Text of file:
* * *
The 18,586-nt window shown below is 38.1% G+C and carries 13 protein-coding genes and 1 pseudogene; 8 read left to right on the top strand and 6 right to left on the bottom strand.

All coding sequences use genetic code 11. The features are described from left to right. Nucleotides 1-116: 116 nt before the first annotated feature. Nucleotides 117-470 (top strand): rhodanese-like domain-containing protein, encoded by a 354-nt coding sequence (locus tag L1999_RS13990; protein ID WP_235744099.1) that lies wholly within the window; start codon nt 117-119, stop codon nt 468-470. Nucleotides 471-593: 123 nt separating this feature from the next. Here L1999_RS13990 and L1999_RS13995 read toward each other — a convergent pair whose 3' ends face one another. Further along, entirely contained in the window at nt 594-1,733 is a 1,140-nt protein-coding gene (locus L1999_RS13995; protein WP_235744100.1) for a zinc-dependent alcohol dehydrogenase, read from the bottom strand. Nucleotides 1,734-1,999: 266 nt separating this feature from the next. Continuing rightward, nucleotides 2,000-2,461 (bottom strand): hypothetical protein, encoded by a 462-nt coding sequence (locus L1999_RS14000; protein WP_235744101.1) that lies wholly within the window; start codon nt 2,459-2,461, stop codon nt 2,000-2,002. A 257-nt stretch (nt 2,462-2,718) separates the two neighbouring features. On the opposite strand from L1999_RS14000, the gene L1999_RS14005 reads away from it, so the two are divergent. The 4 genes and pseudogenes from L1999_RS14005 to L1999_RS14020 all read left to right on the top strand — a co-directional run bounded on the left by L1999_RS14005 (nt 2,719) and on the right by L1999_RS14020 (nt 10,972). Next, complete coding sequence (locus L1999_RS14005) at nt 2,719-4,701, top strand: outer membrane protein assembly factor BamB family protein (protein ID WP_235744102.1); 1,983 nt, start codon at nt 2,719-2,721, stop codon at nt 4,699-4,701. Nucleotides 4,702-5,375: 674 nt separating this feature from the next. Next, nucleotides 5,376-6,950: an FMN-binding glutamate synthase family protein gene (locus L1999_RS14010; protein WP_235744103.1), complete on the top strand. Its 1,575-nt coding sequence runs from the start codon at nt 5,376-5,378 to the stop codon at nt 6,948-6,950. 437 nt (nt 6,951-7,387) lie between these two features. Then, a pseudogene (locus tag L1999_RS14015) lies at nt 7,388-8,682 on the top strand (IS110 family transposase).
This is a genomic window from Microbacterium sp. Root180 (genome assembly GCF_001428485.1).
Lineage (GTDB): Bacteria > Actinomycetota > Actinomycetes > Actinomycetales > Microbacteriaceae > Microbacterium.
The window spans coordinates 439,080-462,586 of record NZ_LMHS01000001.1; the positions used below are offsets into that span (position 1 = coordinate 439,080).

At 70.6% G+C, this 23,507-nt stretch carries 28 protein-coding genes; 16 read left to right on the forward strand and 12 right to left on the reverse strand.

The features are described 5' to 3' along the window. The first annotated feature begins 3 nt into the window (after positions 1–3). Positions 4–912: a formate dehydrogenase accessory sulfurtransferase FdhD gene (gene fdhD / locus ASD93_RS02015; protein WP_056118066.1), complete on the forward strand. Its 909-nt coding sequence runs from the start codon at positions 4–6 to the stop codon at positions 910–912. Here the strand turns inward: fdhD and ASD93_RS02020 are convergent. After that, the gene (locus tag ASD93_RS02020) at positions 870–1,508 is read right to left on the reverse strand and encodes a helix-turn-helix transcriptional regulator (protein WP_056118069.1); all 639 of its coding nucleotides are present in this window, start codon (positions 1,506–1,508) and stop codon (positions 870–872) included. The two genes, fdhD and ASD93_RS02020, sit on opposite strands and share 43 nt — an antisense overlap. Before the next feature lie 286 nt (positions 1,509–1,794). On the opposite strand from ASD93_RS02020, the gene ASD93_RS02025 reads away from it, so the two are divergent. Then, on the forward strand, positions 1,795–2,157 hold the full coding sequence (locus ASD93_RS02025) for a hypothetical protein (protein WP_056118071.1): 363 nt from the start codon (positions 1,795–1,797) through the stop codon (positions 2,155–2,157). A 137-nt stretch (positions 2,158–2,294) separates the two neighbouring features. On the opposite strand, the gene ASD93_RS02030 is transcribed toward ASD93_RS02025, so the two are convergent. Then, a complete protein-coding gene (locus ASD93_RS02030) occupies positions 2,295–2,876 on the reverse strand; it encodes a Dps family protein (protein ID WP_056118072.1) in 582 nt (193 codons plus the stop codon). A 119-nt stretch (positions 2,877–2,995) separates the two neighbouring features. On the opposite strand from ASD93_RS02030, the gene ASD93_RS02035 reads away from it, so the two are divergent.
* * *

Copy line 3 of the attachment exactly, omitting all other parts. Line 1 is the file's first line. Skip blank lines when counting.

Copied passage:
This is a genomic window from Microbacterium sp. Root180 (genome assembly GCF_001428485.1).